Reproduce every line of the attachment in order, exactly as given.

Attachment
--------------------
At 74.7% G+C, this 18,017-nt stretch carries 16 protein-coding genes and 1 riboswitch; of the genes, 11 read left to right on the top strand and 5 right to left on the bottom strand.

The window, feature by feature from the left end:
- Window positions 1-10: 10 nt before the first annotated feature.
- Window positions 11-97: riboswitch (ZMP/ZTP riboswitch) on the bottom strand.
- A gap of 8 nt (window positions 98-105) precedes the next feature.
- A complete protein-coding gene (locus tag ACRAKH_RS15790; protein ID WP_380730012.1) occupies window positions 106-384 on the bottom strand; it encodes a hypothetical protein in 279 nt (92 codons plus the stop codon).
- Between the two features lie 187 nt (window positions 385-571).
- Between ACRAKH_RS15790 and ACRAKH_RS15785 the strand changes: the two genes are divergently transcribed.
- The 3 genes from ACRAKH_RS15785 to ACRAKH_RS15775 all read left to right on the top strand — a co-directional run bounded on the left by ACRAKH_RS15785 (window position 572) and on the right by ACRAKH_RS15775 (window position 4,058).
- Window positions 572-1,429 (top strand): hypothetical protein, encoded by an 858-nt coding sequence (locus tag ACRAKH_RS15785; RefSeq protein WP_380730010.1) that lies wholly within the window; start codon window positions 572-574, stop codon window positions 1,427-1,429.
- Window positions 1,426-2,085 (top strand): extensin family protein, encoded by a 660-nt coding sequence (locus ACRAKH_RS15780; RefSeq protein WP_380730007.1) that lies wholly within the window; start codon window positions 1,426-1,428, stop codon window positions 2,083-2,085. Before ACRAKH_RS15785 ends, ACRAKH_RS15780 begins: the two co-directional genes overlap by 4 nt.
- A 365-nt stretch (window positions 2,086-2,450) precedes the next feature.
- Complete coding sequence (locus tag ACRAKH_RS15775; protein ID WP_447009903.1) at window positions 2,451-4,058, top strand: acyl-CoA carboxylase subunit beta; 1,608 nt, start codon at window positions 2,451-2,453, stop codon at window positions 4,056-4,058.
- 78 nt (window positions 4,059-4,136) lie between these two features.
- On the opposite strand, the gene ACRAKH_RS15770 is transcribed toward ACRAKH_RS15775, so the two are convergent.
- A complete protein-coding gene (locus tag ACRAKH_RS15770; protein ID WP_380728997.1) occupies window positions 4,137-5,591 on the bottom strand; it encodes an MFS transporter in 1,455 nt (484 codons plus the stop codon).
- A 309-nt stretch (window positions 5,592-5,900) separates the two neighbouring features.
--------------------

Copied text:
At 74.7% G+C, this 18,017-nt stretch carries 16 protein-coding genes and 1 riboswitch; of the genes, 11 read left to right on the top strand and 5 right to left on the bottom strand.

The window, feature by feature from the left end:
- Window positions 1-10: 10 nt before the first annotated feature.
- Window positions 11-97: riboswitch (ZMP/ZTP riboswitch) on the bottom strand.
- A gap of 8 nt (window positions 98-105) precedes the next feature.
- A complete protein-coding gene (locus tag ACRAKH_RS15790; protein ID WP_380730012.1) occupies window positions 106-384 on the bottom strand; it encodes a hypothetical protein in 279 nt (92 codons plus the stop codon).
- Between the two features lie 187 nt (window positions 385-571).
- Between ACRAKH_RS15790 and ACRAKH_RS15785 the strand changes: the two genes are divergently transcribed.
- The 3 genes from ACRAKH_RS15785 to ACRAKH_RS15775 all read left to right on the top strand — a co-directional run bounded on the left by ACRAKH_RS15785 (window position 572) and on the right by ACRAKH_RS15775 (window position 4,058).
- Window positions 572-1,429 (top strand): hypothetical protein, encoded by an 858-nt coding sequence (locus tag ACRAKH_RS15785; RefSeq protein WP_380730010.1) that lies wholly within the window; start codon window positions 572-574, stop codon window positions 1,427-1,429.
- Window positions 1,426-2,085 (top strand): extensin family protein, encoded by a 660-nt coding sequence (locus ACRAKH_RS15780; RefSeq protein WP_380730007.1) that lies wholly within the window; start codon window positions 1,426-1,428, stop codon window positions 2,083-2,085. Before ACRAKH_RS15785 ends, ACRAKH_RS15780 begins: the two co-directional genes overlap by 4 nt.
- A 365-nt stretch (window positions 2,086-2,450) precedes the next feature.
- Complete coding sequence (locus tag ACRAKH_RS15775; protein ID WP_447009903.1) at window positions 2,451-4,058, top strand: acyl-CoA carboxylase subunit beta; 1,608 nt, start codon at window positions 2,451-2,453, stop codon at window positions 4,056-4,058.
- 78 nt (window positions 4,059-4,136) lie between these two features.
- On the opposite strand, the gene ACRAKH_RS15770 is transcribed toward ACRAKH_RS15775, so the two are convergent.
- A complete protein-coding gene (locus tag ACRAKH_RS15770; protein ID WP_380728997.1) occupies window positions 4,137-5,591 on the bottom strand; it encodes an MFS transporter in 1,455 nt (484 codons plus the stop codon).
- A 309-nt stretch (window positions 5,592-5,900) separates the two neighbouring features.